Maybe next time Allan and colleagues will be using Information Cards, not passwords, not shared secrets. This won’t extinguish either flaming or trolling, but it can sure make breaking in to someone’s site unbelievably harder.
Commenting on Kim’s entry, Richard Gray (or, more precisely, a source of keystrokes claiming to be one of many Richard Grays) objects on the grounds that all is hopeless so long as digital and real identities are separable:
For so long identity technical commentators have pushed the idea that a person’s digital identity and their real identity can be tightly bound together then suddenly, when the weakness is finally exposed everyone once again is forced to say ‘This digital identity is nothing more than a string puppet that I control. I didn’t do this thing, some other puppet master did.’
Yep, it’s a problem, and there’s no bulletproof solution, but we can and should make it a lot harder for the impersonating puppet master to seize control of the strings.
Elsewhere, Stephen O’Grady asks whether history (i.e., a person’s observable online track record) or technology (i.e., strong authentication) is the better defense.
My answer to Stephen is: You need both. I’ve never met Stephen in person, so in one sense, to me, he’s just another source of keystrokes claiming to represent a person. But behind those keystrokes there is a mind, and I’ve observed the workings of that mind for some years now, and that track record does, as Stephen says, powerfully authenticate him.
“Call me naive,” Stephen says, “but I’d like to think that my track record here counts for something.”
Reprising the comment I made on his blog: it counts for a lot, and I rely on mine in just the same way for the same reasons. But: counts for whom? Will the millions who were first introduced to Kathy Sierra and Chris Locke on CNN recently bother explore to their track records and reach their own conclusions?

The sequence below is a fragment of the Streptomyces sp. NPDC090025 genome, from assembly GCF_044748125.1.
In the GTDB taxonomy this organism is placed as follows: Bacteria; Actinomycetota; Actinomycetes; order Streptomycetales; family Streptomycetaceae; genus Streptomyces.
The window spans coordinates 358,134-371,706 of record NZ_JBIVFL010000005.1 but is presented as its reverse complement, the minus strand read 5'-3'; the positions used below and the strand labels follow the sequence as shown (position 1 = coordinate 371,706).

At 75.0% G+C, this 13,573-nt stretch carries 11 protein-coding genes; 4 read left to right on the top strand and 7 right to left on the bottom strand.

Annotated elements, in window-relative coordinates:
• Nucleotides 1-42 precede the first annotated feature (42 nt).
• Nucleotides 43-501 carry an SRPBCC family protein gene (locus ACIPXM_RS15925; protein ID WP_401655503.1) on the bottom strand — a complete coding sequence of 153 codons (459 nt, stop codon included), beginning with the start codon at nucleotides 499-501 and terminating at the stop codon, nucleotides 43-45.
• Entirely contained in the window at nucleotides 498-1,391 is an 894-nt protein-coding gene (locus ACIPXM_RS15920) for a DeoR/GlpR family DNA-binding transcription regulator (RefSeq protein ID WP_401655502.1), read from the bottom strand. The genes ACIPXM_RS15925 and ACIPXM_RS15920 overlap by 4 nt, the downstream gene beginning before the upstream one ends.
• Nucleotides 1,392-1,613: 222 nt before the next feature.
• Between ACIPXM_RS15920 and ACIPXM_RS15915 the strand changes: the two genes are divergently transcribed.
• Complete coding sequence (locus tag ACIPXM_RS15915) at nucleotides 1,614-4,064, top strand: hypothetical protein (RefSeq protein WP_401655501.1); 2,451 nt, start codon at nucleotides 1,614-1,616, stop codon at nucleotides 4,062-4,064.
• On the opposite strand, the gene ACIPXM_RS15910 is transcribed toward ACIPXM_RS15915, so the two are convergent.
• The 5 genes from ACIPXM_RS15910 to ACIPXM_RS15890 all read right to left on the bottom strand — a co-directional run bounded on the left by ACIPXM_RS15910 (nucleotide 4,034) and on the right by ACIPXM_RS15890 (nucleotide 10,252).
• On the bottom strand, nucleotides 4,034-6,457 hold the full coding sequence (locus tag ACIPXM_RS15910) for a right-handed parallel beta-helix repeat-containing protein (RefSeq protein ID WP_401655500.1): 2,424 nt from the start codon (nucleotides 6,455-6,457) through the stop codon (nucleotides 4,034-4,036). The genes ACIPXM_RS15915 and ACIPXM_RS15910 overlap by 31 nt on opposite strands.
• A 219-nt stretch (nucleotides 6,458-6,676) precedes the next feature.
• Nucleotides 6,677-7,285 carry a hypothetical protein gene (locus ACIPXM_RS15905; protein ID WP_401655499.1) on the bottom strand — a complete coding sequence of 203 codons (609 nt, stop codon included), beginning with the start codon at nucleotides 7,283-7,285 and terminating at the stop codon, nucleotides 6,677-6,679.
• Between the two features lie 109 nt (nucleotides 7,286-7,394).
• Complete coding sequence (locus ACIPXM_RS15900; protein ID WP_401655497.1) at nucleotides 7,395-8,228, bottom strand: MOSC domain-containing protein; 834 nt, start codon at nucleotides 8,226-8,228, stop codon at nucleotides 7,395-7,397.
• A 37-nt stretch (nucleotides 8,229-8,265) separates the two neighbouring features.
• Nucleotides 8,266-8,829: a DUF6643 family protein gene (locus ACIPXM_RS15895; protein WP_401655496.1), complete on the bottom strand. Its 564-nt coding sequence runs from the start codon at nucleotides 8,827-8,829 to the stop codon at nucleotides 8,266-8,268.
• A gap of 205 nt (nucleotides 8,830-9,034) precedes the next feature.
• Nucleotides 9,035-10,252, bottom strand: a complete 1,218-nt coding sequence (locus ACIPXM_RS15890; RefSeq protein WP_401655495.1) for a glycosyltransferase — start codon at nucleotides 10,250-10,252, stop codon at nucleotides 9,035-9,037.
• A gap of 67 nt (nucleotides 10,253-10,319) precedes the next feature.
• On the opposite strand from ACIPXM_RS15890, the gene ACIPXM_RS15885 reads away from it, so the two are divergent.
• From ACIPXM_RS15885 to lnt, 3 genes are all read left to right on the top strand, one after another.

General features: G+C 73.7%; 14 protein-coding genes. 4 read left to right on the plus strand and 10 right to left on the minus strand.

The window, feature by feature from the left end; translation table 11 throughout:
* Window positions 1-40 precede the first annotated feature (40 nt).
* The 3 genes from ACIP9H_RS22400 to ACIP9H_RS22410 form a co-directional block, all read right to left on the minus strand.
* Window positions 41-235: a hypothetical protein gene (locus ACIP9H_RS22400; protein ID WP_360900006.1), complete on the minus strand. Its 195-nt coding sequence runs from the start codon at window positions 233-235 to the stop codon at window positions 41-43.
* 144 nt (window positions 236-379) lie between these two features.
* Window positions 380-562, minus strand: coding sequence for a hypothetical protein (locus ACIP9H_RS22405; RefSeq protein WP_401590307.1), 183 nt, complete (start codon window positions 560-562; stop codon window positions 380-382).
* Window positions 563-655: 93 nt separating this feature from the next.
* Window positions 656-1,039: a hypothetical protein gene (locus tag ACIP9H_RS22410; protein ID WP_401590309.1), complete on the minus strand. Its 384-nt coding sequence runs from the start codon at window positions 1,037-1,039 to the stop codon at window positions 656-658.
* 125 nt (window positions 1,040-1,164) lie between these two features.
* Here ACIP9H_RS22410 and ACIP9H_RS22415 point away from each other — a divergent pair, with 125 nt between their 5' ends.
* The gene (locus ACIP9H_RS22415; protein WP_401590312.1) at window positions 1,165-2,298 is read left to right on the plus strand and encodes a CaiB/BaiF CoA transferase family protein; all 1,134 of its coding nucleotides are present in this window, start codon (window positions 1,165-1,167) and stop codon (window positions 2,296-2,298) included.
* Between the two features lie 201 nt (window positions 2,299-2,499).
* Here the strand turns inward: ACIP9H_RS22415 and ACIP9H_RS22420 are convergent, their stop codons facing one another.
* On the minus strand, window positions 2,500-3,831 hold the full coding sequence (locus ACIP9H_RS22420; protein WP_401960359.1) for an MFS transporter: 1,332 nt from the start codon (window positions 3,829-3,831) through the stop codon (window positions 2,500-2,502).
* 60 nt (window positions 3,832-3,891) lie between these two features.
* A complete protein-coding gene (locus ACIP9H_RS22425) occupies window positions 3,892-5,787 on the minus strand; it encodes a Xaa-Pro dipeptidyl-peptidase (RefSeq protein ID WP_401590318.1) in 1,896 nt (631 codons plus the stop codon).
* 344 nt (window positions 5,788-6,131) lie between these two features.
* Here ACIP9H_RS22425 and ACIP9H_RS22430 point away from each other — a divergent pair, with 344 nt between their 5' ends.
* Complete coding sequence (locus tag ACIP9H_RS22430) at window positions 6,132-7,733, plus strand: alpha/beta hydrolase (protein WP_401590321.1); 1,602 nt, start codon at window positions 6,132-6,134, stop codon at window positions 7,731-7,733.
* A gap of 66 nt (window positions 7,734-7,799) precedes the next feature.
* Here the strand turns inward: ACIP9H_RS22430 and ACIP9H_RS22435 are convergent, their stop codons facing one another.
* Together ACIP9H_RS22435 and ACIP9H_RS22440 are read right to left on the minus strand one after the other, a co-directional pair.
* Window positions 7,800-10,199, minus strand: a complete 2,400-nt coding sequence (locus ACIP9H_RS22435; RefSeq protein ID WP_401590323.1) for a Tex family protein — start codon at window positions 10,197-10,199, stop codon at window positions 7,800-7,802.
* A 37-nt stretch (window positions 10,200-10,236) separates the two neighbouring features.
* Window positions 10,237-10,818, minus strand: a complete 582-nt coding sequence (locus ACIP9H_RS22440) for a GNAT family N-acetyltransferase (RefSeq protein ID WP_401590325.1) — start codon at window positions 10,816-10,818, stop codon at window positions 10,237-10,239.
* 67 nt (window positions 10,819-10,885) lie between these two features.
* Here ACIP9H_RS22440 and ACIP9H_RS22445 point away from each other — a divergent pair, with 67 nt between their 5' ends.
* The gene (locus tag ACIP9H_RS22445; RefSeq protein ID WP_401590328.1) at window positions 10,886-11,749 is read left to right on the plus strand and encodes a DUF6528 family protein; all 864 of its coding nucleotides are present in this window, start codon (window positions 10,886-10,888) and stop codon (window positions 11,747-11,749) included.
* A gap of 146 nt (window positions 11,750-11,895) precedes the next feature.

More to the point, what about Alan Herrell’s1 track record? I would be inclined to explore it but I can’t, now, without digging it out of the Google cache.
The best defense is a strong track record and an online identity that’s as securely yours as is feasible.
The identity metasystem that Kim Cameron has been defining, building, and evangelizing is an important step in the right direction. I thought so before I joined Microsoft, and I think so now.
It’s not a panacea. Security is a risk continuum with tradeoffs all along the way. Evaluating the risk and the tradeoffs, in meatspace or in cyberspace, is psychologically hard. Evaluating security technologies, in both realms, is intellectually hard. But in the long run we have no choice, we have to deal with these difficulties.
The other day I lifted this quote from my podcast with Phil Libin:
The basics of asymmetric cryptography are fundamental concepts that any member of society who wants to understand how the world works, or could work, needs to understand.
When Phil said, that my reaction was, “Oh, come on, I’d like to think that could happen but let’s get real. Even I have to stop and think about how that stuff works, and I’ve been aware of it for many years. How can we ever expect those concepts to penetrate the mass consciousness?”
At 21:10-23:00 in the podcast2, Phil answers in a fascinating way. Ask twenty random people on the street why the government can’t just print as much money as it wants, he said, and you’ll probably get “a reasonable explanation of inflation in some percentage of those cases.” That completely abstract principle, unknown before Adam Smith, has sunk in. Over time, Phil suggests, the principles of asymmetric cryptography, as they relate to digital identity, will sink in too. But not until those principles are embedded in common experiences, and described in common language.
1 In various blog postings I have seen this name spelled Alan Herrell, Allan Herrell, and Allen Herrell. I presume the first spelling is probably correct, because it returns orders of magnitude more search hits. In principle, the various people who share each of these spellings could claim their unique identities by declaring biographical details about themselves (“I am the author of _____,” “I worked for _______”) and digitally signing those declarations. In practice nobody does, yet, but it’s starting to become clear why we’d want to.